Tips on Renting an Apartment in Boston

 

After living in Europe for over 6 years, we recently relocated to vibrant Boston. While we’re very fortunate to live in yet another wonderful and historic city, we once again found ourselves in a tough rental market. There are a staggering 46 universities in Boston so along with good professional jobs, student loans drive up the prices of rentals in this town. So here’s how we found our Boston apartment in the Allston area, near Boston University. The two biggest tips we can give is to walk into multiple rental agencies and stay patient to get most of what you want! Here’s more advice for renting an apartment in Boston.

Renting an Apartment in Boston
Beacon Hill is the neighborhood where US Secretary of State, John Kerry lives. Suffice to say it was well out of our price range.

 

Neighborhoods:

The Allston/Brighton area, located on the Green T train line, is young, loaded with cool bars and restaurants and conveniently located to experience all the great things Boston has to offer. Our apartment has a view of the tram and in under 20 minutes we can be at historic Fenway Park and in under 30 minutes be walking around the Boston Common park downtown. Allston and Brighton are cheaper than areas like downtown Boston, Fenway, Cambridge and nearby Brookline, which has more young families than students. The downside to Allston is that it can be noisy, which we’re starting to experience. A big plus, aside from cheaper rent, is that we’re saving additional money by not needing a car.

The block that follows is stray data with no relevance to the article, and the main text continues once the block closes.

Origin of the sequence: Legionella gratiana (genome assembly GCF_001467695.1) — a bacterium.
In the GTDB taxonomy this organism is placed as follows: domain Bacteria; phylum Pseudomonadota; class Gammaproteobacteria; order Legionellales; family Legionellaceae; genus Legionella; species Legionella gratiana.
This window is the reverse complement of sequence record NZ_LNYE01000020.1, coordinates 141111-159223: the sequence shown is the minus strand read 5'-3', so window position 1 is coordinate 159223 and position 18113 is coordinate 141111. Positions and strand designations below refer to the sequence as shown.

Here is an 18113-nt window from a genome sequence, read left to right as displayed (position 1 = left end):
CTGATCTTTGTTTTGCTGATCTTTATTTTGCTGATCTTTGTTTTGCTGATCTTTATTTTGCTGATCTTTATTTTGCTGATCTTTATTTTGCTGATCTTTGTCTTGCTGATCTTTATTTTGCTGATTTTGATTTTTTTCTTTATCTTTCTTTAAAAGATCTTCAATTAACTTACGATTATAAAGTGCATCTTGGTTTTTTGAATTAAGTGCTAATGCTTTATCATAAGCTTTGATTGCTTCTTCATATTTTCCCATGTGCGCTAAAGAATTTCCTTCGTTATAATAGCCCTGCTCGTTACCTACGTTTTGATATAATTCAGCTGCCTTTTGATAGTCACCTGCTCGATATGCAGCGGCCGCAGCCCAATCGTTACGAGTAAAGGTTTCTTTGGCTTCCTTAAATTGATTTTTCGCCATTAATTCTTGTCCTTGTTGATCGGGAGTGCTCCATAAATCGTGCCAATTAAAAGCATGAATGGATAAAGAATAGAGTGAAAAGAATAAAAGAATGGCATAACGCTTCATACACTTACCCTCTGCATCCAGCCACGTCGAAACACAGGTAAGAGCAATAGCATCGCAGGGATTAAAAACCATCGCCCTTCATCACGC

We briefly considered living in the suburban Newton area since Bell’s office is located there and we thought we could get better value for our money. But since we don’t have children we found the area too far out and apartments weren’t any better value than in Allston or Brighton. Areas like Dorchester get a bad reputation but we can’t personally comment as we didn’t look there. Somerville was recommended to us by a friend originally from Boston but we chose not to look in this area due to it’s proximity from Bell’s office.

Boston State House, renting an apartment in Boston

Fees:

You can check Craiglist for listings on renting an apartment in Boston and maybe you’ll have some luck, but you’ll have to sort through some agency listings anyway. We emailed a couple owners off Craiglist about their listings, and gave our number and never heard back.